Defending title not option for Parkview Baptist

It’s a question that makes Parkview Baptist football coach Kenny Guillot and his players pause to think.

The Eagles won the Class 3A state title last fall. With the Louisiana High School Athletic Association’s new football playoff format that places schools into separate divisions for select and nonselect schools, the question is a simple one.

What, if anything, is Parkview defending?

“We are defending champions,” offensive lineman Lucas Reeves said. “But we’re not really defending anything. It’s the start of a new thing. Whoever wins it this year will be the champion.”

Dividing dominance

Parkview Baptist has won four Class 3A state football titles since 2001. The legendary Istrouma High program of the 1950s and 1960s is the only Baton Rouge school with more football titles.

Istrouma’s winning cycle ended. Dominance of private schools was one major reason given for the split plan that LHSAA principals approved in January.

Parkview was one of four private schools that won titles in 2012, along with a charter school, Karr, of New Orleans. Karr was recently deemed a nonselect and will be part of the larger division made up primarily of traditional public schools.

The Eagles now are part of the select Division II, which includes Class 4A and 3A enrollment-based teams. The group also includes traditional power John Curtis, which has 25 state titles, including last year’s 2A title.

Also in that Division II number is Evangel Christian, of Shreveport, which has 11 state titles since the 1990s. Curtis and Evangel were the teams singled out for their dominance before the select/nonselect vote.

Both opted to play up one class to 3A before January.

Guillot said he is not surprised to hear his team included in that number. The Eagles also won 3A titles in 2001, 2007 and 2010 to go along with a 2009 runner-up finish.

“My wife heard the talk about Curtis and Evangel, and she questioned what should be done,” Guillot said. “And I said, ‘Sandy, you know people are going to include us in that, too. That’s just how things are.’

“We’ve got to get ready for another season, and that’s what we’re focusing on. We know the playoffs will be extremely tough. We might have to play Notre Dame, St. Thomas More, St. Charles or Teurlings in the first round.”

A split destiny?

Guillot said PBS coaches have not addressed the select/nonselect issue with their players. In turn, the players say they didn’t follow it closely.

“I let it sort itself out and saw the end ruling,” senior offensive lineman Luke Gomez said.

“I personally don’t get it. We’re going to focus on our game. We’ll show up on Friday nights and play whoever we’re supposed to play. That’s all we can control.”

Guillot said there are still some unknowns about the new playoff system, including how the power ratings for select teams will work.

The fact Class 3A and 4A schools were combined to make Division II is another concern for the PBS coach, who notes that some 4A schools have enrollment of more than 1,000 students, about double that of Parkview and smaller schools from 3A.

Loss of playoff revenue is another concern for select schools. While the nonselect or traditional public schools can earn money from up to five playoff games, only one select division will have more than three playoff games to garner gate revenue.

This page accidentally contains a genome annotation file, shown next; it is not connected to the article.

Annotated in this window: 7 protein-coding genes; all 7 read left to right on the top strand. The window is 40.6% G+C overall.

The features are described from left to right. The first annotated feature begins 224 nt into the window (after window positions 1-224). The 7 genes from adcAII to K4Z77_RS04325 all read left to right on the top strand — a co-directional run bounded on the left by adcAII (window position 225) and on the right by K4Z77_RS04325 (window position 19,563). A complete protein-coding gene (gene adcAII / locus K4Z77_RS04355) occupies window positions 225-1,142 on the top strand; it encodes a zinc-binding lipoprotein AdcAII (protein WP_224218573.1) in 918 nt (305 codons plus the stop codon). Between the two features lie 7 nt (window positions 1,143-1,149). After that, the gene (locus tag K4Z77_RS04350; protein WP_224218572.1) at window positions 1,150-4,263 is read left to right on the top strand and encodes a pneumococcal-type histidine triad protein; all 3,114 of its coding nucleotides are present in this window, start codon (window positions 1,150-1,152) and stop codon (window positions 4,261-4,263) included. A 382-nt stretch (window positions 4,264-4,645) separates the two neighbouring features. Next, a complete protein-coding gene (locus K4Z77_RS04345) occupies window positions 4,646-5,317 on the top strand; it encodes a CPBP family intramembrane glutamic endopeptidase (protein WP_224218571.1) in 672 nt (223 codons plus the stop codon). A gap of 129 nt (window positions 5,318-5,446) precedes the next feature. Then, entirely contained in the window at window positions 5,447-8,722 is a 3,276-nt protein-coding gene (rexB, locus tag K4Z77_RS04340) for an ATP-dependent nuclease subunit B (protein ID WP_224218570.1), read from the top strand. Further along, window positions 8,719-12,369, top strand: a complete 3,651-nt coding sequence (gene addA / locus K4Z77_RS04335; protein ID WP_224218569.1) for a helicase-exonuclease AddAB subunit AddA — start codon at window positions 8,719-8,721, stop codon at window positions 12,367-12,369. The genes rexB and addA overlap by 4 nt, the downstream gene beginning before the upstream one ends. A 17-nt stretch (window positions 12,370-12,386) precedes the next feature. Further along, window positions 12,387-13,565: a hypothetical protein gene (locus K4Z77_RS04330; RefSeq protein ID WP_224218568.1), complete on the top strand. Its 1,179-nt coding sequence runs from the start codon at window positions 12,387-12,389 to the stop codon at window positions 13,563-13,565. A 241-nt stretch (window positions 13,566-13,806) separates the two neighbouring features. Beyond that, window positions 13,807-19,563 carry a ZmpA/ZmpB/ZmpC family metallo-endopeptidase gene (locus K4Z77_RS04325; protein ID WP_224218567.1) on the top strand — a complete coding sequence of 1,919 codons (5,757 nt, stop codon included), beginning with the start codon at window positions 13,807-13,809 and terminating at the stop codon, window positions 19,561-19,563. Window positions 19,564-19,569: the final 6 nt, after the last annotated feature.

Advocates point out some type of split was on the LHSAA’s horizon for 20 years before it happened.

The LHSAA staved off two attempts to split into separate divisions for public and private schools before January’s split football playoff vote.

The fact the split football plan was passed without a study on its impact remains a disappointment for Guillot, who also said LHSAA Executive Director Kenny Henderson could have taken a more active role without influencing votes.

“It was voted on without knowing for sure what schools would be select or nonselect,” Guillot said. “It was an emotional thing. What was voted on has already changed because most of the charter schools were taken out of the select group. We really didn’t know for sure what the playoffs would look like.

“I think they should have defined the whole thing better, and I think Mr. Henderson should have listed reasons for and against it. I know he doesn’t want to tell people how to vote, but I think he could have done it without telling people how to vote.”

A number of private schools are considering withdrawing from the LHSAA after 2013-14 if the split plan remains intact or if it is expanded to include other sports.

Guillot said he has questions about how the group of about 70 football schools could make their own playoff system work.

In defense of success

While PBS technically won’t be defending a state title on the field, the school’s winning tradition is something to defend. That is nothing new.

“People love to talk about recruiting, and I know that does happen,” Guillot said. “But it involves all schools, not just private schools.

“I had a public school coach in Baton Rouge tell me this summer that the hardest thing for him has been keeping all his players. They’re not going to private schools. … They’re going to other public schools.”

Gomez, the senior lineman, points out that 13 to 15 Parkview seniors started out in preschool there at age 3.

“There are people who say we recruit and we use steroids and that’s how we’re successful,” Gomez said. “And I can personally attest that doesn’t happen here.

“A lot of us were bed babies who started here as 3-year-olds. I’m 17, and I started coming here in preschool at age 3. Nobody was recruiting us then.”

Reeves adds, “We’re a bunch of average guys who work hard all year going toward one goal.

“It’s an uncommon goal of winning a state championship. We’ve succeeded and believe we can do it and that may what makes us different.”